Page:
Togo’s president has done it this year. Burundi’s resisted the temptation. Guinea’s just decided to do it, while Côte d’Ivoire’s president said he wouldn’t, but recently changed his mind - the issue at hand is “third termism” or a president’s attempt to stay in power beyond the originally envisioned number of terms. These constitutional coups tend to lead to significant political instability and violence, often followed by a contraction in growth. However, while the decision of Ivorian President Alassane Ouattara to run in the October election has already led to protests, there are a set of stabilising factors that may mean an escalation of violence is avoided.
In reality, third termism is often a slippery slope, with leaders extending their rule by decades. But it is often when a leader crosses the third term threshold that the risk to stability is greatest. A striking example is Burundi in 2015, when President Pierre Nkurunziza successfully won a third term but undermined fifteen years of peacebuilding since the country’s civil war and violently suppressed protests. 150,000 Burundians fled the country. There are similarities to Côte d’Ivoire today: less than a decade has passed since post-election violence spiralled into civil war in 2010, during which more than 3,000 people died and half a million were displaced.
However, things were looking up in Côte d’Ivoire. Since Ouattara came to power, the country returned to economic growth - which, at 6.9% pre covid-19, was among the highest in Africa. And the 78-year-old president announced in March that he would not seek another term, instead supporting his prime minister, Amadou Gon Coulibaly, as his party’s presidential candidate. Then Coulibaly died suddenly of a heart attack on July 8th at the age of 61. With less than four months to the election and faced with intra-party competition for the top spot, Ouattara announced he would be seeking a third term two weeks ago.
The reaction was swift. Opposition parties across the board condemned the move as unconstitutional. Demonstrations were held throughout the country and at least five protesters have died in clashes with security forces. However, while we are certain to see further clashes, there are three broad factors that make an escalation of violence on the scale of 2010/2011 less likely.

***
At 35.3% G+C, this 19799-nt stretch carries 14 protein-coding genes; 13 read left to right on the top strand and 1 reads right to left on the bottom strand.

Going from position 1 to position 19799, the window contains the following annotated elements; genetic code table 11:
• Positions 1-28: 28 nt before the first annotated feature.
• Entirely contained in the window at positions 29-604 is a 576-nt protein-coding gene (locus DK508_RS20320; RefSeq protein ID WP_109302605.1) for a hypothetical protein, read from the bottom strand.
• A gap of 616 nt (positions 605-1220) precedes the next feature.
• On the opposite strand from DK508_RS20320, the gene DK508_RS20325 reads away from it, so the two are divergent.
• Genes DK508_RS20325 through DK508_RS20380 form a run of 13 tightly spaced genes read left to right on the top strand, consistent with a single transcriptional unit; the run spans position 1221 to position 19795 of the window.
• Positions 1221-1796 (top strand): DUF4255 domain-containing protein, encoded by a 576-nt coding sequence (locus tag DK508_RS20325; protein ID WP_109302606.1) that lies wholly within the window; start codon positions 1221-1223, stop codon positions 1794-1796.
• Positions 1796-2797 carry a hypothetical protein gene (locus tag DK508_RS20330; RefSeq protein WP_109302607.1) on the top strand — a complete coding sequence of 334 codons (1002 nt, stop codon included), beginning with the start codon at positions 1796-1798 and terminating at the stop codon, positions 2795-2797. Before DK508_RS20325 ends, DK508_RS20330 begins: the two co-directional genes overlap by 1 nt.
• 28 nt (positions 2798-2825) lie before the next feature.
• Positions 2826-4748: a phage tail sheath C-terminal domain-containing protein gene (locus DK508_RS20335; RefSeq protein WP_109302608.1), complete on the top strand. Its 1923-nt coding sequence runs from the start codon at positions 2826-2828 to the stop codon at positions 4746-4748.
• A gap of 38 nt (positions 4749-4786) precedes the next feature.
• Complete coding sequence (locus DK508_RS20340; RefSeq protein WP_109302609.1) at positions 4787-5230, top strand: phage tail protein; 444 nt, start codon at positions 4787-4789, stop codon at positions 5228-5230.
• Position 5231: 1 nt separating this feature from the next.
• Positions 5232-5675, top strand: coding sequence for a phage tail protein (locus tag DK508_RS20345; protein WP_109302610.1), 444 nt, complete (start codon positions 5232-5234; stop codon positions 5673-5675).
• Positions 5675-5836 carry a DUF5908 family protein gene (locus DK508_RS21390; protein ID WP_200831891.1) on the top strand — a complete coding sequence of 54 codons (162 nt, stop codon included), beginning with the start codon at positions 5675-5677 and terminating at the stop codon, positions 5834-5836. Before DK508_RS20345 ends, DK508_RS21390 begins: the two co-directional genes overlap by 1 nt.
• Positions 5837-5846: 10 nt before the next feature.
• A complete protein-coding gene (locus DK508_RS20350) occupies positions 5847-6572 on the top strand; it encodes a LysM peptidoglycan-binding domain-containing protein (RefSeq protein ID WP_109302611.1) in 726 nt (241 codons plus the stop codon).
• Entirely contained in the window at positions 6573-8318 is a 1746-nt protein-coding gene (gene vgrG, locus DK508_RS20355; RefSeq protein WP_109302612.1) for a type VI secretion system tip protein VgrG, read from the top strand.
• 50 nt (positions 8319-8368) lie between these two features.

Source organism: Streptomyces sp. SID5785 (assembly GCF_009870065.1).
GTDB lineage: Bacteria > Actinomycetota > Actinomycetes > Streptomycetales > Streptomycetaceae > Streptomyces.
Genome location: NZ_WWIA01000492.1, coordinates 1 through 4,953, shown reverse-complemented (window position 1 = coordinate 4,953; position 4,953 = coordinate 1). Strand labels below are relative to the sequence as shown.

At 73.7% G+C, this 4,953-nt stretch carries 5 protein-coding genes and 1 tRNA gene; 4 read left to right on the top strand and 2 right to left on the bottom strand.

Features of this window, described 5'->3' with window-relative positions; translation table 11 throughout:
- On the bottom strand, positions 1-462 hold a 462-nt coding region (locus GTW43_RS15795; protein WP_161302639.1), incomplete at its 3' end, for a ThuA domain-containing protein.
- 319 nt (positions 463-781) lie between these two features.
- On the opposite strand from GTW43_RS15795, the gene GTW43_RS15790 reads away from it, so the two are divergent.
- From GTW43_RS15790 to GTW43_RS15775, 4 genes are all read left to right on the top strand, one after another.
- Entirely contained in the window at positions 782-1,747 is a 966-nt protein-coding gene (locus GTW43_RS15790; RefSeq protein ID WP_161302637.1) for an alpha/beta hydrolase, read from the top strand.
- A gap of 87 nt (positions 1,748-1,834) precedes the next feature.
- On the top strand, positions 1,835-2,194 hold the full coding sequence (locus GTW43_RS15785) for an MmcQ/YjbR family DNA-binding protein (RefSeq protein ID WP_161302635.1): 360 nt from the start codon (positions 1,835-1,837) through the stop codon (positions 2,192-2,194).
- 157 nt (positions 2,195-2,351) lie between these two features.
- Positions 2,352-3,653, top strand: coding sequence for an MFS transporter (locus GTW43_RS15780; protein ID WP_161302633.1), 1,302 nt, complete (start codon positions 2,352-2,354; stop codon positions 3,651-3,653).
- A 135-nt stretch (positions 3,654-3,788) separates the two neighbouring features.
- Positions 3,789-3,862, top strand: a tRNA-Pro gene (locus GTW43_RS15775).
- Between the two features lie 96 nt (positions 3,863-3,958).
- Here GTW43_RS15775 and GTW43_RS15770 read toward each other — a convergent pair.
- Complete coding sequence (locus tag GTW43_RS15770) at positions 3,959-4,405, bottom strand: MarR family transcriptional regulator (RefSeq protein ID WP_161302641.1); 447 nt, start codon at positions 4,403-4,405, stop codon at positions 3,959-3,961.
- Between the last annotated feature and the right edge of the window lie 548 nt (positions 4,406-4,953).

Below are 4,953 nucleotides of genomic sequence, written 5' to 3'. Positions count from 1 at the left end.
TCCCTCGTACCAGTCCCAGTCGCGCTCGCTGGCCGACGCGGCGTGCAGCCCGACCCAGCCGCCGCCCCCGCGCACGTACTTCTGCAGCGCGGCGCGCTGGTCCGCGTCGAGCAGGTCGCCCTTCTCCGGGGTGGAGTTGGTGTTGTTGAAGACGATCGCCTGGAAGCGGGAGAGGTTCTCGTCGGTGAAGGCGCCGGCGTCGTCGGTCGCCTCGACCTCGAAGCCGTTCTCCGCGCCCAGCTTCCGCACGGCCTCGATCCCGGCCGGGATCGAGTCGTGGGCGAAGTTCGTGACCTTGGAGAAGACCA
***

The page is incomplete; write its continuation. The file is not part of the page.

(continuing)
First, there will likely be little international pressure. Had Ouattara chosen to run outright, international condemnation may have been swift. But in the face of Coulibaly’s death, Ouattara claimed force majeure and argued that his candidacy would preserve stability. Accordingly, ECOWAS and the African Union have remained silent. It helps that he has established himself as a safe pair of hands with investors, having consistently improved Côte d’Ivoire’s ease of doing business ranking since coming to power. Further, while often quick to condemn, the international community has a habit doing business with Africa’s ‘presidents for life’ - the longest-serving of whom has been in power since 1979, the same year Margaret Thatcher was elected – despite their negative impact on democracy within their countries.
African presidents in power for more than 20 years tend towards authoritarian rule
Years in power (lhs), democracy index score* where 10 = full democracy, <4 = authoritarian (rhs)
Source: GC own research, Economist Intelligence Unit
*The democracy index is based on 60 indicators grouped in five categories measuring electoral process and pluralism, civil liberties, the functioning of government, political participation, and political culture.
Second, much like investors, Ivorians will be eager to hold on to economic gains. Not only is the civil war’s violence still fresh in the minds of many, so too is the impact on the economy, with GDP growth contracting by 4.4% in 2011. Ivorians already living through a pandemic and facing a decline in per capita income due to the global economic crisis may be reluctant to jeopardise the growth Ouattara has delivered. While term extensions make it harder for citizens to hold their leaders to account and can foster corruption, this may seem the lesser of two evils in the short term compared to large-scale violence and further economic hardship.
Third, the current state of the opposition may, surprisingly, also help avoid an escalation. For different reasons, two of the figures who could have rallied significant support, former president Laurent Gbagbo and former prime minister, Guillaume Soro, are both unable to contest the election and are stuck abroad. While their supporters will certainly participate in demonstrations, their absence is a net positive for stability. Moreover, Ouattara’s key challenger will struggle to build a convincing argument that he is the change Côte d’Ivoire needs: not only is Henri Konan Bédié, the presidential candidate of the Democratic Party of Côte d'Ivoire, another former president, he is 86 years old.
So, while Ouattara’s decision to follow a path well-trodden by other African leaders will inevitably lead to some violence and unrest, the country may weather this potential point of maximum instability better than expected. Other leaders considering following that path would be advised not to take too much comfort from that. The relative stability in Côte d'Ivoire reflects the particular circumstances there, which are unlikely to be replicated elsewhere.